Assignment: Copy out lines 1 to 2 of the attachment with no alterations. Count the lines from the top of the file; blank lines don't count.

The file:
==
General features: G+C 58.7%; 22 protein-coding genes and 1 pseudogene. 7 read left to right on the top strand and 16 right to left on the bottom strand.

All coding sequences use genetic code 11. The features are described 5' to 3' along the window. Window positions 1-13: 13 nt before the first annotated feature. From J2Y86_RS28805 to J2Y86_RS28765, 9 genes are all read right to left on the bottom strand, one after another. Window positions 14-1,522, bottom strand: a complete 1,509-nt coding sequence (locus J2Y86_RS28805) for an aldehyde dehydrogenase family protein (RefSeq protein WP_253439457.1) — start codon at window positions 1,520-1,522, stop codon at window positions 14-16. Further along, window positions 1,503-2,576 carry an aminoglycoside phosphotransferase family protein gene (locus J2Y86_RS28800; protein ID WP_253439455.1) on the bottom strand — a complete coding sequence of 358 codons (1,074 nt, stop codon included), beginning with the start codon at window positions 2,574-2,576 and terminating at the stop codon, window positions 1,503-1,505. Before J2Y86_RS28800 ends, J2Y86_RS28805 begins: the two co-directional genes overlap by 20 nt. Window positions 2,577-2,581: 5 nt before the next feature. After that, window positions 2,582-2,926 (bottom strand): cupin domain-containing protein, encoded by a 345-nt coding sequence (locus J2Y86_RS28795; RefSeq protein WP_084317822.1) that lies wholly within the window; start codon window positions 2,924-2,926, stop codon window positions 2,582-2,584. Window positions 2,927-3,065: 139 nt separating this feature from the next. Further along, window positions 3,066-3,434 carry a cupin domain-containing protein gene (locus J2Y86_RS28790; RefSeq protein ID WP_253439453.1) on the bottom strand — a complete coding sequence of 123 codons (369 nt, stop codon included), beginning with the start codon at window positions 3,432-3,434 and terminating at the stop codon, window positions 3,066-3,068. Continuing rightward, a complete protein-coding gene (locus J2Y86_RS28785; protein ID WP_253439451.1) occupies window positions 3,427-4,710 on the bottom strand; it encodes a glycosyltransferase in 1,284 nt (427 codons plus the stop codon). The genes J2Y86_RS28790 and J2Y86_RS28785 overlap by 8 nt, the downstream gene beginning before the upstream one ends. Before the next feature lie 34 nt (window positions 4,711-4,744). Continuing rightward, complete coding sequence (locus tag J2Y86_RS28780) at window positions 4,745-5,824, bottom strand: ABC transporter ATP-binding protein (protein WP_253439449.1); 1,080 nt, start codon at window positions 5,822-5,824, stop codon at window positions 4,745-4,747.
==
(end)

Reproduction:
General features: G+C 58.7%; 22 protein-coding genes and 1 pseudogene. 7 read left to right on the top strand and 16 right to left on the bottom strand.

All coding sequences use genetic code 11. The features are described 5' to 3' along the window. Window positions 1-13: 13 nt before the first annotated feature. From J2Y86_RS28805 to J2Y86_RS28765, 9 genes are all read right to left on the bottom strand, one after another. Window positions 14-1,522, bottom strand: a complete 1,509-nt coding sequence (locus J2Y86_RS28805) for an aldehyde dehydrogenase family protein (RefSeq protein WP_253439457.1) — start codon at window positions 1,520-1,522, stop codon at window positions 14-16. Further along, window positions 1,503-2,576 carry an aminoglycoside phosphotransferase family protein gene (locus J2Y86_RS28800; protein ID WP_253439455.1) on the bottom strand — a complete coding sequence of 358 codons (1,074 nt, stop codon included), beginning with the start codon at window positions 2,574-2,576 and terminating at the stop codon, window positions 1,503-1,505. Before J2Y86_RS28800 ends, J2Y86_RS28805 begins: the two co-directional genes overlap by 20 nt. Window positions 2,577-2,581: 5 nt before the next feature. After that, window positions 2,582-2,926 (bottom strand): cupin domain-containing protein, encoded by a 345-nt coding sequence (locus J2Y86_RS28795; RefSeq protein WP_084317822.1) that lies wholly within the window; start codon window positions 2,924-2,926, stop codon window positions 2,582-2,584. Window positions 2,927-3,065: 139 nt separating this feature from the next. Further along, window positions 3,066-3,434 carry a cupin domain-containing protein gene (locus J2Y86_RS28790; RefSeq protein ID WP_253439453.1) on the bottom strand — a complete coding sequence of 123 codons (369 nt, stop codon included), beginning with the start codon at window positions 3,432-3,434 and terminating at the stop codon, window positions 3,066-3,068. Continuing rightward, a complete protein-coding gene (locus J2Y86_RS28785; protein ID WP_253439451.1) occupies window positions 3,427-4,710 on the bottom strand; it encodes a glycosyltransferase in 1,284 nt (427 codons plus the stop codon). The genes J2Y86_RS28790 and J2Y86_RS28785 overlap by 8 nt, the downstream gene beginning before the upstream one ends. Before the next feature lie 34 nt (window positions 4,711-4,744). Continuing rightward, complete coding sequence (locus tag J2Y86_RS28780) at window positions 4,745-5,824, bottom strand: ABC transporter ATP-binding protein (protein WP_253439449.1); 1,080 nt, start codon at window positions 5,822-5,824, stop codon at window positions 4,745-4,747.